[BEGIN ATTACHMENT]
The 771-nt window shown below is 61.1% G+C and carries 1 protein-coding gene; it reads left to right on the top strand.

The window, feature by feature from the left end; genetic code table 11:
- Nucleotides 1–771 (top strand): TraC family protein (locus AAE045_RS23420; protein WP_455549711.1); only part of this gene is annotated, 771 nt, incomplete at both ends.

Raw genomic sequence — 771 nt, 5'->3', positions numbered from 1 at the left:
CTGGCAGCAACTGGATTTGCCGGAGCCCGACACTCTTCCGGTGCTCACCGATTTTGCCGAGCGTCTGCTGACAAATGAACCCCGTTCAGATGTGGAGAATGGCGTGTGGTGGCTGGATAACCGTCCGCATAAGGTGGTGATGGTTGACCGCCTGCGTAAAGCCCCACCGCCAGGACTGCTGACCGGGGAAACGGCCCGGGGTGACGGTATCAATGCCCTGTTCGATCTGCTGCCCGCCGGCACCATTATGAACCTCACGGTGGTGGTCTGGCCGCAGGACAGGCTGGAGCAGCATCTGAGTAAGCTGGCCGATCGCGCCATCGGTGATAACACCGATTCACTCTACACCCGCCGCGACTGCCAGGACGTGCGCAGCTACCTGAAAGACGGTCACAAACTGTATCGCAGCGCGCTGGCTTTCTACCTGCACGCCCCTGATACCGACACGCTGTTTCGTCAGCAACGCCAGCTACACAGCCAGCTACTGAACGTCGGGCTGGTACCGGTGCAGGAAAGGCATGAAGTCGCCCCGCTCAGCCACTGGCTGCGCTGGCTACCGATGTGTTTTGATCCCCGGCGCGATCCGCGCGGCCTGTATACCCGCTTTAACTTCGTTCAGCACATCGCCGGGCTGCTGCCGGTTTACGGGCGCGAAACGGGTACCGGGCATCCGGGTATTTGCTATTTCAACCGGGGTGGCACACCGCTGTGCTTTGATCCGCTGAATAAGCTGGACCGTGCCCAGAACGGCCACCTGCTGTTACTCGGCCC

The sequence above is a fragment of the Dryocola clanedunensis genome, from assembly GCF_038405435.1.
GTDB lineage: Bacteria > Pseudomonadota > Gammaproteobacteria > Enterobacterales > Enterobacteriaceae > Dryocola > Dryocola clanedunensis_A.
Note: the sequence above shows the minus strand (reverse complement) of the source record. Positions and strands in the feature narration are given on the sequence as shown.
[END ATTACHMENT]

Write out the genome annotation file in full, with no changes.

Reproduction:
The 771-nt window shown below is 61.1% G+C and carries 1 protein-coding gene; it reads left to right on the top strand.

The window, feature by feature from the left end; genetic code table 11:
- Nucleotides 1–771 (top strand): TraC family protein (locus AAE045_RS23420; protein WP_455549711.1); only part of this gene is annotated, 771 nt, incomplete at both ends.

Raw genomic sequence — 771 nt, 5'->3', positions numbered from 1 at the left:
CTGGCAGCAACTGGATTTGCCGGAGCCCGACACTCTTCCGGTGCTCACCGATTTTGCCGAGCGTCTGCTGACAAATGAACCCCGTTCAGATGTGGAGAATGGCGTGTGGTGGCTGGATAACCGTCCGCATAAGGTGGTGATGGTTGACCGCCTGCGTAAAGCCCCACCGCCAGGACTGCTGACCGGGGAAACGGCCCGGGGTGACGGTATCAATGCCCTGTTCGATCTGCTGCCCGCCGGCACCATTATGAACCTCACGGTGGTGGTCTGGCCGCAGGACAGGCTGGAGCAGCATCTGAGTAAGCTGGCCGATCGCGCCATCGGTGATAACACCGATTCACTCTACACCCGCCGCGACTGCCAGGACGTGCGCAGCTACCTGAAAGACGGTCACAAACTGTATCGCAGCGCGCTGGCTTTCTACCTGCACGCCCCTGATACCGACACGCTGTTTCGTCAGCAACGCCAGCTACACAGCCAGCTACTGAACGTCGGGCTGGTACCGGTGCAGGAAAGGCATGAAGTCGCCCCGCTCAGCCACTGGCTGCGCTGGCTACCGATGTGTTTTGATCCCCGGCGCGATCCGCGCGGCCTGTATACCCGCTTTAACTTCGTTCAGCACATCGCCGGGCTGCTGCCGGTTTACGGGCGCGAAACGGGTACCGGGCATCCGGGTATTTGCTATTTCAACCGGGGTGGCACACCGCTGTGCTTTGATCCGCTGAATAAGCTGGACCGTGCCCAGAACGGCCACCTGCTGTTACTCGGCCC

The sequence above is a fragment of the Dryocola clanedunensis genome, from assembly GCF_038405435.1.
GTDB lineage: Bacteria > Pseudomonadota > Gammaproteobacteria > Enterobacterales > Enterobacteriaceae > Dryocola > Dryocola clanedunensis_A.
Note: the sequence above shows the minus strand (reverse complement) of the source record. Positions and strands in the feature narration are given on the sequence as shown.